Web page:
Heroism corrupted

The Heroes holidays are for people to reflect on the sacrifices made by the sons and daughters of Zimbabwe in freeing this country, to re-dedicate ourselves to guarding against the erosion of our freedoms.


There is a long-standing outcry that some individuals who played a pivotal role in bringing independence to Zimbabwe have not been given due recognition, because Zanu (PF) deemed them politically incorrect.

That party is on record saying that only those who support them deserve to be given national hero status. This narrow-minded criteria means that many individuals who risked their lives for the independence of this country received very little or no recognition for their efforts.

Some examples

Thenjiwe Lesabe, who died in 2011 and was only given a state-assisted funeral with Zanu (PF) because she had defected together with Dumiso Dabengwa to revive Zapu, is a prime example. Zanu (PF) Secretary for Administration, Didymus Mutasa, said: “We could not give her national heroine status because she was not consistent when she joined Zapu led by Dabengwa”.

One of Zanu (PF)’s founding members, Ndabaningi Sithole, was buried at his farm in Chipinge after the party he helped form said he was unfit to be buried at the National Heroes Acre.

Another case is that of Masala Sibanda, who died in 2009 and was only accorded with national hero status after his burial at Lady Stanley Cemetery in Bulawayo, with Zanu (PF) saying that communication problems had made it difficult for them to deliberate on time.

In the same year, the late Isaac Nyathi was bestowed with national hero status a few minutes before his burial in Bulawayo.There were delays by Zanu (PF) in deliberating over the hero status of Swazini Ndlovu, another proponent of the liberation struggle who was then buried at Lady Stanley Cemetery in Bulawayo.

Unfit for hero status

The late Henry Hamadziripi is credited for recruiting heroes such as Josiah Tongogara and Vitalis Zvinavashe but was seen as unfit to be laid at the National Heroes’ Acre. The same is true again of the late MDC-T Senator, Patrick Kombayi, who was among the country’s first political prisoners and was arrested together with Joseph Msika, Jason Ziyapapa Moyo and other late nationalists.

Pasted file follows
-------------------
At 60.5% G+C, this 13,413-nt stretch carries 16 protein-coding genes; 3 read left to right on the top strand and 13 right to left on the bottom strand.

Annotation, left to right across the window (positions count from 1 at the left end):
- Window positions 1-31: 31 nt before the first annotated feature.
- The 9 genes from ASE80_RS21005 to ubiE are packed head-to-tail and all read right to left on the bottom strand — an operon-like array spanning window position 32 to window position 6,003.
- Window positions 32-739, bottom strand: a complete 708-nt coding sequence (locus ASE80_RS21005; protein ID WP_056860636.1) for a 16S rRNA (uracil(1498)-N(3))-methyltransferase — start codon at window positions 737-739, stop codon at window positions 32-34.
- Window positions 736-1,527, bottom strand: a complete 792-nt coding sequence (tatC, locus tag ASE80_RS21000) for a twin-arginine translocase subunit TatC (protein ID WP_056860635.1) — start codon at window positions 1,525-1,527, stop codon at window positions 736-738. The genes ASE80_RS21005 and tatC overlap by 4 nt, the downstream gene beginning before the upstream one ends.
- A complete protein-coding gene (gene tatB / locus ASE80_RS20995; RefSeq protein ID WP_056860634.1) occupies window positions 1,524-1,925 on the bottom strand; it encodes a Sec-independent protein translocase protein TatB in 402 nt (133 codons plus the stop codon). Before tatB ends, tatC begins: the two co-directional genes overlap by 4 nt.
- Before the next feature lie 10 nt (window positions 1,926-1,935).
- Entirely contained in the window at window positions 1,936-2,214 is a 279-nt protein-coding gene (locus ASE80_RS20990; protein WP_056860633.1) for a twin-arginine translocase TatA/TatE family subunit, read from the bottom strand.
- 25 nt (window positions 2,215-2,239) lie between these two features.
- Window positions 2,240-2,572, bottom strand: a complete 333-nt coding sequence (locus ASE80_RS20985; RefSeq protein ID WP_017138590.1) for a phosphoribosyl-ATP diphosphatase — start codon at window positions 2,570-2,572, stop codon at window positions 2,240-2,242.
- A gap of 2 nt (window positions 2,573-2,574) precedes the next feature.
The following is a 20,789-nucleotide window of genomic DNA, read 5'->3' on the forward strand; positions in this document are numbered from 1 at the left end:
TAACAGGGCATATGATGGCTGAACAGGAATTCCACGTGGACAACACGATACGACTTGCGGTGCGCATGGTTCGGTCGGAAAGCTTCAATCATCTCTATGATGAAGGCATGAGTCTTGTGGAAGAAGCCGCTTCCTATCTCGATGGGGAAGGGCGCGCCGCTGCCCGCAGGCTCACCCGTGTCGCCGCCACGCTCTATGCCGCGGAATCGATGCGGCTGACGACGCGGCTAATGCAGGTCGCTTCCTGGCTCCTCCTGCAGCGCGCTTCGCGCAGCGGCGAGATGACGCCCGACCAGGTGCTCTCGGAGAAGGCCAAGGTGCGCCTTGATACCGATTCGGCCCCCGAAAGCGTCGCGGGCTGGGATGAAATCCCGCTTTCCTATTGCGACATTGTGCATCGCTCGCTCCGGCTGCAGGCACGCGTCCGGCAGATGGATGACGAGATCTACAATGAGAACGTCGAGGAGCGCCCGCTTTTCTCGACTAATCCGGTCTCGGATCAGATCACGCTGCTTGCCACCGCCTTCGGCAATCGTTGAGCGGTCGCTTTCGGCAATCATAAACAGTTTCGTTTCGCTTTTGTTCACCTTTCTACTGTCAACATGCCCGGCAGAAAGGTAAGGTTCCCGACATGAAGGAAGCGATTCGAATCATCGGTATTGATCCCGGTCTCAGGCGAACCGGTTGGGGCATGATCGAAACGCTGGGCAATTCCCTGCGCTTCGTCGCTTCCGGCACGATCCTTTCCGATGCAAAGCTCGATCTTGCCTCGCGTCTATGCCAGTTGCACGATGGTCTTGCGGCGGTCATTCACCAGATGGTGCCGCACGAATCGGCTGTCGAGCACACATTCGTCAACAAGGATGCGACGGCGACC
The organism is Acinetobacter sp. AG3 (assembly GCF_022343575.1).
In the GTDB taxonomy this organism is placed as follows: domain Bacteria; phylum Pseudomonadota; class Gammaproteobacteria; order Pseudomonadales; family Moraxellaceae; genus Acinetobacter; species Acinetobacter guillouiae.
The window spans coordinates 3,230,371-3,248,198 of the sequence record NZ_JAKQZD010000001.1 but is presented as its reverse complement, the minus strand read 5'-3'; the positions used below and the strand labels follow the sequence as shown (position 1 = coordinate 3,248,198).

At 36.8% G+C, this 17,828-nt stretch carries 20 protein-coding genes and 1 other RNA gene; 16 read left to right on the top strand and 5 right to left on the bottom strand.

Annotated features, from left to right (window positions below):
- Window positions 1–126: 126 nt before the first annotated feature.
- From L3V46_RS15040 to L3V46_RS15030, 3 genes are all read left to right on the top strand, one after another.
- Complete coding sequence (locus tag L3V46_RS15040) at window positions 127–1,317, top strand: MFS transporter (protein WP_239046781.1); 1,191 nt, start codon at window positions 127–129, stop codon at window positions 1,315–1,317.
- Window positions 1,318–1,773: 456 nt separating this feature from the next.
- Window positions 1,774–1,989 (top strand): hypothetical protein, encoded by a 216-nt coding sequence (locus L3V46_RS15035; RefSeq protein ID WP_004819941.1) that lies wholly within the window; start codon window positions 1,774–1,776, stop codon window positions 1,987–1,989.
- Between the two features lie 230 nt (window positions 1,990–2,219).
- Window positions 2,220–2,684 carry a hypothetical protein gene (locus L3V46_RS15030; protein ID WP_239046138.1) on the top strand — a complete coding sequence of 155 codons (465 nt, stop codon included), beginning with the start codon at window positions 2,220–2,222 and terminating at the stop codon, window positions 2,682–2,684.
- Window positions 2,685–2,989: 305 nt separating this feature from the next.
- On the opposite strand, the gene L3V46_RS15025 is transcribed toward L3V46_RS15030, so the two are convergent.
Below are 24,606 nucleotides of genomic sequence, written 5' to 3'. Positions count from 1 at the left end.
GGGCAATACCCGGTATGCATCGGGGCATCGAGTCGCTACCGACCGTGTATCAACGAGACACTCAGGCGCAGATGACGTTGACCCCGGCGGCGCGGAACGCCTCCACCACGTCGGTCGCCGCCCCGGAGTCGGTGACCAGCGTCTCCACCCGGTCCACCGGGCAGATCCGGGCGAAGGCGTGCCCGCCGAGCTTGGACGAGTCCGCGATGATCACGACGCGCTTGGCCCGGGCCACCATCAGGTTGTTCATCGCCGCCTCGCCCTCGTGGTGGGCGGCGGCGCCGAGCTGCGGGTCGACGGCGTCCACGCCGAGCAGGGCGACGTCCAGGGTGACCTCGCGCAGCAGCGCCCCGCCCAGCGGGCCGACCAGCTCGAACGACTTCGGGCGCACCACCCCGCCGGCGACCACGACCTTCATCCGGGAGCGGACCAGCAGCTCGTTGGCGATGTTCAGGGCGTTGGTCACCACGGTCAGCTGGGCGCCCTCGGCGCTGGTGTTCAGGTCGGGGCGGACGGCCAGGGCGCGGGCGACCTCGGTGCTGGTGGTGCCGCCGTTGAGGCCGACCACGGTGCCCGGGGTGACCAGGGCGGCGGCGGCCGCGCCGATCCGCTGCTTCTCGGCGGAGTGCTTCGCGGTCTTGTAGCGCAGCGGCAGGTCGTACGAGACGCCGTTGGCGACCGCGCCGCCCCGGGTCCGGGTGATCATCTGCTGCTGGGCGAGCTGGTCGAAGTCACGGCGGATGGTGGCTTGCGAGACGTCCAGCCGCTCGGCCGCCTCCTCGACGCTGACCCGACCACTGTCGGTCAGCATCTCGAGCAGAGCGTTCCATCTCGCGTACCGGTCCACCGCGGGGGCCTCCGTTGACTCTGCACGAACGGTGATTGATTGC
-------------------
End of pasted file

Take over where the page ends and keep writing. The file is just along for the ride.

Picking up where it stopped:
Shebba Tavarwisa, who was the only woman to sit on Zanu’s Dare Rechimurenga, was deemed unfit for burial at the National Heroes Acre, even though she had an active political profile. Figures such as Sally Mugabe, Mama Mafuyana and Julia Zvobgo’s heroine status seems to have been influenced more by the roles played by their husbands during the war rather than their individual efforts.

As Zimbabwe celebrates 33 years of Independence, the names of these individuals are receiving little if any mention at all- because of decisions they made post-independence.

This can be traced back to sentiments by President Robert Mugabe at the burial of Zanu (PF) politburo member and former Mashonaland Central Governor, Ephraim Masawi, in late 2010 when he said the National Heroes’ Acre was reserved for Zanu (PF) members only.

A monopoly on heroes

Mugabe told mourners that there were a lot of people who did good things but did not deserve to be buried at the National Heroes’ Acre because they were not associated with Zanu (PF).

ZAPU Information Secretary, Mjobisa Noko, said: “Zanu (PF) thinks they have the monopoly to declare heroines or honour people who played a part during the war. They are forgetting that they are not the only ones who fought the liberation war.

“Zanu (PF) does not like people with a different opinion from them and they think that if you are not within their ranks, you should not be recognised for your efforts in bringing independence to Zimbabwe.” The deputy spokesperson of the MDC led by Welshman Ncube, Kurauone Chihwayi, said: “Mugabe has been very clear that the National Heroes’ Acre is for people loyal to Zanu (PF) and as a result some people who did not even go to war are now being laid there because they have been loyal to Mugabe.”

Political analyst, Blessing Vava, said: “Zanu (PF) has monopolised the conferment of national hero statuses as well as events such as Independence Day and Heroes Day. The problem is that Zanu (PF) believes that it is only people within the party who deserve to be recognised as having brought independence to Zimbabwe.”

Buried among theives

In 2010, there were tensions in Zanu (PF) over conferment of hero status on the late nationalist, Edgar Tekere, who some argued was not “consistent” while others said his role during the liberation of the country was unquestionable.

Tekere was expelled from Zanu (PF) in 1988 after he openly criticised corruption within the party and challenged Mugabe during presidential elections.

However, he was declared a national hero in what analysts said was a move by Mugabe to save Zanu (PF) from falling out of favour with the electorate in Manicaland.

Before his death, Tekere declared that he did not want to be buried “among thieves”- in reference to those interred at the National Heroes’ Acre.

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